the new passivity

Well Kevin and I are best friends. We have a real disagreement. He is interested in what technology wants and I’m like, “what do I want?” In a nutshell. It is convenient for Facebook to have no privacy. Because it will allow Facebook to roam more freely. Is that good for democracy? Is that good for intimacy? -Sherry Turkle, The Internet’s Not Grown Up

These are questions worth mulling over, and remind me of some research by danah boyd, showing how teens define privacy in networked publics. As it turns out, teens have a nuanced understand of privacy because they live in social situations that have unequal transparency. Calculated understandings of privacy enable them to perform  in social spaces, fitting messages to the technological medium and selecting which media to use depending on how private things need to be. Following that, statements like the one below make a lot of sense. It is the issue above, but writ large:

The demand to participate can become coercive, exhausting the very collective faculties it officially celebrates. While interactivity can be imagined as the “like” or “retweet,” it also encompasses the “agree to terms” button. The supposedly democratic call to dialogue and participation can turn sour when people have good reasons and desires to retreat. -Jonathan Sterne, What if Interactivity is the New Passivity?

Often, non-participation isn’t desirable, so strategic publicity is a useful option, which is the response boyd sees in teens. Sterne’s tougher point is that “interactivity” has become as coercive as the “passivity” of media of old (TV, Radio). Again, it’s a question of uneven transparency, so the call to engage which can’t be ignored has to be shunted to the side. If the internet wants to grow up, it needs to be put in its place, such that the medium is no longer the message, which is handier for us than it is for the makers of communication technologies:

Slow Media are discursive and dialogic. They long for a counterpart with whom they may come in contact. The choice of the target media is secondary. In Slow Media, listening is as important as speaking. Hence ‘Slow’ means to be mindful and approachable and to be able to regard and to question one’s own position from a different angle. -Benedikt Köhler, Sabria David, Jörg Blumtritt, The Slow Media Manifesto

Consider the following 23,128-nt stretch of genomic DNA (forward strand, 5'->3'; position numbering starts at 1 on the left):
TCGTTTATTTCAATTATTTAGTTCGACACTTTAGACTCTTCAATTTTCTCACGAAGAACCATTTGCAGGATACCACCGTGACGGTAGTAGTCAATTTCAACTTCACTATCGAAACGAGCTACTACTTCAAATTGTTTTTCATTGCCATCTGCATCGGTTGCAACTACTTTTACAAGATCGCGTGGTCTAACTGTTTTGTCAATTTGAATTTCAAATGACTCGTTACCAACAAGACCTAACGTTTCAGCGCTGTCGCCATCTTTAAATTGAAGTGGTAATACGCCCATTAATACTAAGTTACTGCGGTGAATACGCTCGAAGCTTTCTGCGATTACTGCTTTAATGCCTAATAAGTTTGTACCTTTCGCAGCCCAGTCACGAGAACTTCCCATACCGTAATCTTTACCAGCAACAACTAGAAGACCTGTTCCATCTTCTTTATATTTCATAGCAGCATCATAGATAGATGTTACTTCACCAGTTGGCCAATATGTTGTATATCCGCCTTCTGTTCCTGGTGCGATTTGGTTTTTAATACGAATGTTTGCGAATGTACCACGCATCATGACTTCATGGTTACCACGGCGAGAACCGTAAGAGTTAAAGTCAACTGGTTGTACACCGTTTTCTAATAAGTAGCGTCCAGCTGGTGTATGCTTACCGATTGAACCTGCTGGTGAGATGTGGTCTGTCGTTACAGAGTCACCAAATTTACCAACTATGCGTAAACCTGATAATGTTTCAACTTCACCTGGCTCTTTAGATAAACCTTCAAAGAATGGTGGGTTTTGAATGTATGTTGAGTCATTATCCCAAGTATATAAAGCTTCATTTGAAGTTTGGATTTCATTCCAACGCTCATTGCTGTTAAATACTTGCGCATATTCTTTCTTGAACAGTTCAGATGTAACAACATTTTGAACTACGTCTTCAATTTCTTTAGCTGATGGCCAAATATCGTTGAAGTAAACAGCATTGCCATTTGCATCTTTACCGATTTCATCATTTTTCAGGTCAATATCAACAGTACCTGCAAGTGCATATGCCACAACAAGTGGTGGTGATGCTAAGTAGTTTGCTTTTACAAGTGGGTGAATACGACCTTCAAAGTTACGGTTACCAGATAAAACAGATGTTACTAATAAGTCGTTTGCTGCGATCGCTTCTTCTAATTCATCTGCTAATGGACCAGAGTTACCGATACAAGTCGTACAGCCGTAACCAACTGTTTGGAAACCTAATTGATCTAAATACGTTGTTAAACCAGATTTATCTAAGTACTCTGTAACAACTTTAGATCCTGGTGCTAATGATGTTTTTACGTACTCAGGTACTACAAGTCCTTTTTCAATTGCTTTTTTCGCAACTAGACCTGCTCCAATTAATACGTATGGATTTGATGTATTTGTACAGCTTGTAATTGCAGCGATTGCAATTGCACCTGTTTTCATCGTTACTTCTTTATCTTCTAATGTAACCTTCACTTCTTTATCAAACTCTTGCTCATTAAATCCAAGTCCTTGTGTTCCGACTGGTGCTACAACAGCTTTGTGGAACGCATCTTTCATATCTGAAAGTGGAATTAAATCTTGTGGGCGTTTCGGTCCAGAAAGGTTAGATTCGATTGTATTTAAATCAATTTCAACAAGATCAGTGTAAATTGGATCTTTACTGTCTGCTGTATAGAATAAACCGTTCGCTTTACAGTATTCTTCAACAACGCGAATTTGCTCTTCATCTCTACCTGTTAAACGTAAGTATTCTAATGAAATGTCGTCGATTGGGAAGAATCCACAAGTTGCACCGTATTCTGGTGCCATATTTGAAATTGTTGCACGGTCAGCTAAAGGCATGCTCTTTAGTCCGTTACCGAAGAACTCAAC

This is the opposite of the McLuhanistic arms race that is the primary driver of information technology today. Increasingly, the medium has become the message, and as a result, the target media has gained primacy, making content conform to the medium. If we are serious about information literacy, it is not acceptable to only teach critical thinking about content, but also the content packaging. Interactivity is the new passivity, and if we are going to help people make sense of it, then it’s time to slow things down when it suits us.

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3 thoughts on “the new passivity

  1. Very interesting, and this is making me think: “it is not acceptable to only teach critical thinking about content, but also the content packaging.” But isn’t packaging what we mostly teach when we teach evaluation? You need a scholarly source? This is what to look for: this, this, and this packaging. Got packaging that looks like peer review? Then that’s a good source.” When, of course, most of the time it isn’t. Sadly, you need to actually read sources before making a call. Packaging is only a way to very roughly sort them. (Faculty aid and abet by saying “you must use scholarly sources” even when they are blindingly inappropriate for the task.)

    We need to get beyond packaging, and part of that is understanding how packaging itself works as part of how information works.

  2. i’ll second that. when we teach specifically to a packaging (peer-reviewed journals, per your example) we do rough sort it, which is fine, but i try to teach students to engage in the conversations that are taking place in their area of study, peer-reviewed or not. i think it’s okay to tell students that should have to read a lot.

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